4. I am inclined to agree with the respondent's learned Counsel. In cases where decrees had been obtained before he date of the publication of the Act, costs had been incurred by the landlords in getting the decrees for the recovery of arrears of rent and the decrees passed in those cases would naturally include such costs. The legislature, well aware of this position, has made a distinction between cases pending on the date of publication of the Act and cases in which decrees had been passed before that date, while conferring a benefit on the tenants for the purpose of getting a discharge from their liability to pay the arrears of rent due to their landlords. It has directed that in respect of pending matters no costs are to be allowed to the landlords, but that in respect of decrees obtained earlier to the date of the publication of the Act the tenants are entitled to have the decrees vacated only in so far as they related to the arrears of rent. Section 3 (3) when read with Section 3(1) makes the position still clearer. Section 3 (1) says that once the deposit of the whole of the current rent is made, all the arrears of rent outstanding on 30th June, 1971 shall be deemed to be discharged, whether or not a decree or order has been obtained here-for. That means in cases where a decree has been obtained for arrears of rent, the discharge contemplated by Section 3 (1) is only in relation to the actual arrears of rent and not in relation to the entirety of the decree. In this connection, it is pertinent to refer to the provisions of Sections 18 and 19 of the Madras Agriculturists Relief Act, 1938, which deals with a similar situation. Section 18 of that Act provides that, where a decree is passed against an agriculturist in a suit filed on or after 1st October, 1937, the Court shall allow only such costs as would have been allowable if the suit had been filed for the amount of the debt as scaled down in accordance with the provisions of that Act. Section 19 says that, where before the commencement of that Act a decree has been passed for the repayment of a debt, on the application of the judgment-debtor, who is an agriculturist, the decree shall stand amended applying the provisions of that Act, and that all payments made or recovered under the decree whether before or after the commencement of that Act, shall first be adjusted as against the costs as originally decreed. These provisions in a way indicate the legislative practice. It cannot therefore be assumed that the legislature in enacting the Act in question intended to confer an additional benefit to the tenants to get over the liability for costs even in respect of decrees obtained against them for arrears of rent, before the date of the publication of Act XXI of 1972. I, therefore, agree with the submission made by the learned Counsel for the respondent that the entire decrees of the lower appellate Court cannot be vacated.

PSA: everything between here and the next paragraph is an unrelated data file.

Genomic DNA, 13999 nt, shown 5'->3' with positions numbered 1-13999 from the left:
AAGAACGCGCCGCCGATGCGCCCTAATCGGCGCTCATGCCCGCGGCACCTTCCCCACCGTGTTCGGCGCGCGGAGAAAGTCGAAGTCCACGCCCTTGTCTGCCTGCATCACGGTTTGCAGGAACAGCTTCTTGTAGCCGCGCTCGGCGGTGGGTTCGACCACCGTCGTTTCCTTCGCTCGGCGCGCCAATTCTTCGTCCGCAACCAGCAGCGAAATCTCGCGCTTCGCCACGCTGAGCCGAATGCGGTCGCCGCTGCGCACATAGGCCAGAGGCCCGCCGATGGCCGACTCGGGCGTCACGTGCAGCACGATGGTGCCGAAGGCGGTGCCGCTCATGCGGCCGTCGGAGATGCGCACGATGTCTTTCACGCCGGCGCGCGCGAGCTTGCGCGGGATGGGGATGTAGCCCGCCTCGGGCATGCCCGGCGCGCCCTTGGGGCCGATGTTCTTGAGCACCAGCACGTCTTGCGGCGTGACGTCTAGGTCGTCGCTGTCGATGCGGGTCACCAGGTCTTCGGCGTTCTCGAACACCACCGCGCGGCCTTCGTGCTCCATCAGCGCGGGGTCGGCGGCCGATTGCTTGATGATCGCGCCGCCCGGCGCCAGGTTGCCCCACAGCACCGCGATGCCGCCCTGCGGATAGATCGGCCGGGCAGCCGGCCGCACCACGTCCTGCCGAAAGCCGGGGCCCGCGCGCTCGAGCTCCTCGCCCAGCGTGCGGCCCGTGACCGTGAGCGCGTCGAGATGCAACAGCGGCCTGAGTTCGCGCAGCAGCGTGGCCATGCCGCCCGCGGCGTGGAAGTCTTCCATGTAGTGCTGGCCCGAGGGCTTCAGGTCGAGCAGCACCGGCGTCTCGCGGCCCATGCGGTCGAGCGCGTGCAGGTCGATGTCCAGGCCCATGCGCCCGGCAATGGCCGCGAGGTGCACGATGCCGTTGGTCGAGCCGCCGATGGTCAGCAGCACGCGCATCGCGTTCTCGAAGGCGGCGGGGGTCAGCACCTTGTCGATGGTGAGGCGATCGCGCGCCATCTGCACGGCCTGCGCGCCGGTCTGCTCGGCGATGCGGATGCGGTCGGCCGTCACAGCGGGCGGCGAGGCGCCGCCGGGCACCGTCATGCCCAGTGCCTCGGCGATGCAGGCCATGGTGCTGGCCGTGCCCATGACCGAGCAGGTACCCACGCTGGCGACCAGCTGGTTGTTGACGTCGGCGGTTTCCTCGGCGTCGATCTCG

5. The learned Counsel for the tenants, however, contends that Sub-section (3) of Section 3 should be read along with Sub-section (2), which directs that a suit for recovery of arrears of rent shall be dismissed without costs, if the tenant pays the whole of the current rent within the time prescribed under Section 3 (1), and if so read, the benefit given to the tenant under Section 3 (2) in the matter of costs cannot be denied even in respect of cases covered by Sub-section (3), and that the appeal being a continuation of the suit the benefit of Sub-section (2) cannot be denied to the tenants merely because the suits have resulted in decrees. I am not inclined to accept this contention. It is true that for certain purposes the appeal is taken to be a continuation of the suit. When the legislature had made separate and independent provisions in regard to pending suits on the one hand and suits in which decrees have been passed on the other, it is not possible to read one provision into the other. Each provision has to be understood in its setting. The learned Counsel for the tenants then contends that the tenants having deposited the whole of the current rent in the Revenue Court and such deposit having been accepted, it should be taken that the entire liability under the decrees has been wiped out. I am unable to agree that the acceptance of the deposit by the Revenue Court will mean that the entire decree is discharged. The acceptance of the deposit by the Revenue Court is only under Section 3 (1) of the Act and such acceptance will amount to a discharge of the arrears of rent alone and not in respect of any other amounts covered by the decree.
6. On a due consideration of the matter. I am of the view that the tenants in these cases are not entitled to have the decrees, set aside in so far as they relate to costs, though they are entitled to have the decrees vacated in so far as they relate to the arrears of rent.
7. The learned Counsel for the respondent-Devasthanam draws my attention to the fact that the validity of Madras Act XXI of 1972 has been questioned in certain writ proceedings in this Court, and contends that any decision rendered in those cases on the basis of the provisions of the said Act can only be subject to the ultimate decision to be rendered by this Court in those proceedings as to the validity of this Act. Of course, my decision in these cases is entirely based on the provisions of Madras Act XXI of 1972 and therefore it can only be subject to that Act being upheld.
8. In the result, the second appeals and. the revision petitions are allowed in part and the decrees and judgment of the lower appellate Court will stand set aside in so far as they relate to the arrears of rent. In so far as they relate to costs, they will stand. There will be no order as to costs in these second appeals and revision petitions. No leave in the second appeals.